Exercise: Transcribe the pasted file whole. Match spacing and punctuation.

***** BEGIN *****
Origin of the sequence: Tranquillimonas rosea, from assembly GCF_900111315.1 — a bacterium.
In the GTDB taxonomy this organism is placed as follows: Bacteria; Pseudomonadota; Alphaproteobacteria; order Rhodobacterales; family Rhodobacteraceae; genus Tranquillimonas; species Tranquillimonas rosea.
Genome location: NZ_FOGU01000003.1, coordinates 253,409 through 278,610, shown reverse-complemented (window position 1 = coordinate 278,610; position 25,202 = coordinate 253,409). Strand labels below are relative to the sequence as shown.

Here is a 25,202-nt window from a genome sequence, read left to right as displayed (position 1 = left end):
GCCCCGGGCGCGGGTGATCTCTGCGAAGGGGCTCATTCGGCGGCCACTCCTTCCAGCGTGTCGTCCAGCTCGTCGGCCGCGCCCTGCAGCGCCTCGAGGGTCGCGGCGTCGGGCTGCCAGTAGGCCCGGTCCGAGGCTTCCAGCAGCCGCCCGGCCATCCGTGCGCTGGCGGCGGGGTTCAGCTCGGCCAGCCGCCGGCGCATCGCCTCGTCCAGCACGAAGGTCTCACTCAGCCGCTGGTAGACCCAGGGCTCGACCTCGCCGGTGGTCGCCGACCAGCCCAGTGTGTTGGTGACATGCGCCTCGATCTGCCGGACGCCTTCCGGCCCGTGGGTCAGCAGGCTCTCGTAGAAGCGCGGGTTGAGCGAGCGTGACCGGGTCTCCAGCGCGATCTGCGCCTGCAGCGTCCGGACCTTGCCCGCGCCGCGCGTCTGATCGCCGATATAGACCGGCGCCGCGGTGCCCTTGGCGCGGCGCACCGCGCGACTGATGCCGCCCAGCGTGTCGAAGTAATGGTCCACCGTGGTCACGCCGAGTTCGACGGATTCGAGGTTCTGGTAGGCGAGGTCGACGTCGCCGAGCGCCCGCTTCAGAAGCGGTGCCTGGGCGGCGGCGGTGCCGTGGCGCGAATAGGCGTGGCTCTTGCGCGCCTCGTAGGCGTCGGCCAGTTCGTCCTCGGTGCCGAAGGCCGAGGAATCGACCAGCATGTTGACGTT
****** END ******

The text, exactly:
Origin of the sequence: Tranquillimonas rosea, from assembly GCF_900111315.1 — a bacterium.
In the GTDB taxonomy this organism is placed as follows: Bacteria; Pseudomonadota; Alphaproteobacteria; order Rhodobacterales; family Rhodobacteraceae; genus Tranquillimonas; species Tranquillimonas rosea.
Genome location: NZ_FOGU01000003.1, coordinates 253,409 through 278,610, shown reverse-complemented (window position 1 = coordinate 278,610; position 25,202 = coordinate 253,409). Strand labels below are relative to the sequence as shown.

Here is a 25,202-nt window from a genome sequence, read left to right as displayed (position 1 = left end):
GCCCCGGGCGCGGGTGATCTCTGCGAAGGGGCTCATTCGGCGGCCACTCCTTCCAGCGTGTCGTCCAGCTCGTCGGCCGCGCCCTGCAGCGCCTCGAGGGTCGCGGCGTCGGGCTGCCAGTAGGCCCGGTCCGAGGCTTCCAGCAGCCGCCCGGCCATCCGTGCGCTGGCGGCGGGGTTCAGCTCGGCCAGCCGCCGGCGCATCGCCTCGTCCAGCACGAAGGTCTCACTCAGCCGCTGGTAGACCCAGGGCTCGACCTCGCCGGTGGTCGCCGACCAGCCCAGTGTGTTGGTGACATGCGCCTCGATCTGCCGGACGCCTTCCGGCCCGTGGGTCAGCAGGCTCTCGTAGAAGCGCGGGTTGAGCGAGCGTGACCGGGTCTCCAGCGCGATCTGCGCCTGCAGCGTCCGGACCTTGCCCGCGCCGCGCGTCTGATCGCCGATATAGACCGGCGCCGCGGTGCCCTTGGCGCGGCGCACCGCGCGACTGATGCCGCCCAGCGTGTCGAAGTAATGGTCCACCGTGGTCACGCCGAGTTCGACGGATTCGAGGTTCTGGTAGGCGAGGTCGACGTCGCCGAGCGCCCGCTTCAGAAGCGGTGCCTGGGCGGCGGCGGTGCCGTGGCGCGAATAGGCGTGGCTCTTGCGCGCCTCGTAGGCGTCGGCCAGTTCGTCCTCGGTGCCGAAGGCCGAGGAATCGACCAGCATGTTGACGTT